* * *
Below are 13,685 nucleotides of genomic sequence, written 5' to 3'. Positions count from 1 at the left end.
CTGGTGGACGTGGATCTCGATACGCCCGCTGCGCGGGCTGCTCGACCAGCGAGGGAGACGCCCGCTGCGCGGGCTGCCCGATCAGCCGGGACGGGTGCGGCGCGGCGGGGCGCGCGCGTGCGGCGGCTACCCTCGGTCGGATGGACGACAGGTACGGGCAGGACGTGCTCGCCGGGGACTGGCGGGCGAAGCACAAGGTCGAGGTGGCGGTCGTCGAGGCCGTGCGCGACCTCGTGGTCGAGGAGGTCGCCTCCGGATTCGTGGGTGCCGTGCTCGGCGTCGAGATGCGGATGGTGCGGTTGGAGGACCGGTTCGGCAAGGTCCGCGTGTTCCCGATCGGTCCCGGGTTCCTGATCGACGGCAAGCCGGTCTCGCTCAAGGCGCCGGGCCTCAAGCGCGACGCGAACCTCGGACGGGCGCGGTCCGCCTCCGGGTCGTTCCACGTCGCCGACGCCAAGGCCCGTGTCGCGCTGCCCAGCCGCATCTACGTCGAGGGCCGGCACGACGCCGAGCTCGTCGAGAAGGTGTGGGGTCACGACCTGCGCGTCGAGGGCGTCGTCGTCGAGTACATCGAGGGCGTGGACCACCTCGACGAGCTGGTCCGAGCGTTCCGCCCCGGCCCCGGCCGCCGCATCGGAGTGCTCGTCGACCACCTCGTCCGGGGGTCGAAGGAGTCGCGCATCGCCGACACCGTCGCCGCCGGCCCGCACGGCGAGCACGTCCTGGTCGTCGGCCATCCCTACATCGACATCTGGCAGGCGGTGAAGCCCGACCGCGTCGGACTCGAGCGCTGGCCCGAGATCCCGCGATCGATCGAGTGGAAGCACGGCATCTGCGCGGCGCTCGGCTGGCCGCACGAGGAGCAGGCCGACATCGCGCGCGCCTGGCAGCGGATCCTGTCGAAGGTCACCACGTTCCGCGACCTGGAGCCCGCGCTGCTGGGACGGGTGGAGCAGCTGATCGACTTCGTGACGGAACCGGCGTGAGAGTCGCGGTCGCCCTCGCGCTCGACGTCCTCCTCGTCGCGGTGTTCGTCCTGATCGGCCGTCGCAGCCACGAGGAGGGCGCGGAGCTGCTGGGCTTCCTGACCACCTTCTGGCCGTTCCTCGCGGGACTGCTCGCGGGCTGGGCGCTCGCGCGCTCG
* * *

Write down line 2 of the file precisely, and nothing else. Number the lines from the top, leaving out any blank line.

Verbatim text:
CTGGTGGACGTGGATCTCGATACGCCCGCTGCGCGGGCTGCTCGACCAGCGAGGGAGACGCCCGCTGCGCGGGCTGCCCGATCAGCCGGGACGGGTGCGGCGCGGCGGGGCGCGCGCGTGCGGCGGCTACCCTCGGTCGGATGGACGACAGGTACGGGCAGGACGTGCTCGCCGGGGACTGGCGGGCGAAGCACAAGGTCGAGGTGGCGGTCGTCGAGGCCGTGCGCGACCTCGTGGTCGAGGAGGTCGCCTCCGGATTCGTGGGTGCCGTGCTCGGCGTCGAGATGCGGATGGTGCGGTTGGAGGACCGGTTCGGCAAGGTCCGCGTGTTCCCGATCGGTCCCGGGTTCCTGATCGACGGCAAGCCGGTCTCGCTCAAGGCGCCGGGCCTCAAGCGCGACGCGAACCTCGGACGGGCGCGGTCCGCCTCCGGGTCGTTCCACGTCGCCGACGCCAAGGCCCGTGTCGCGCTGCCCAGCCGCATCTACGTCGAGGGCCGGCACGACGCCGAGCTCGTCGAGAAGGTGTGGGGTCACGACCTGCGCGTCGAGGGCGTCGTCGTCGAGTACATCGAGGGCGTGGACCACCTCGACGAGCTGGTCCGAGCGTTCCGCCCCGGCCCCGGCCGCCGCATCGGAGTGCTCGTCGACCACCTCGTCCGGGGGTCGAAGGAGTCGCGCATCGCCGACACCGTCGCCGCCGGCCCGCACGGCGAGCACGTCCTGGTCGTCGGCCATCCCTACATCGACATCTGGCAGGCGGTGAAGCCCGACCGCGTCGGACTCGAGCGCTGGCCCGAGATCCCGCGATCGATCGAGTGGAAGCACGGCATCTGCGCGGCGCTCGGCTGGCCGCACGAGGAGCAGGCCGACATCGCGCGCGCCTGGCAGCGGATCCTGTCGAAGGTCACCACGTTCCGCGACCTGGAGCCCGCGCTGCTGGGACGGGTGGAGCAGCTGATCGACTTCGTGACGGAACCGGCGTGAGAGTCGCGGTCGCCCTCGCGCTCGACGTCCTCCTCGTCGCGGTGTTCGTCCTGATCGGCCGTCGCAGCCACGAGGAGGGCGCGGAGCTGCTGGGCTTCCTGACCACCTTCTGGCCGTTCCTCGCGGGACTGCTCGCGGGCTGGGCGCTCGCGCGCTCG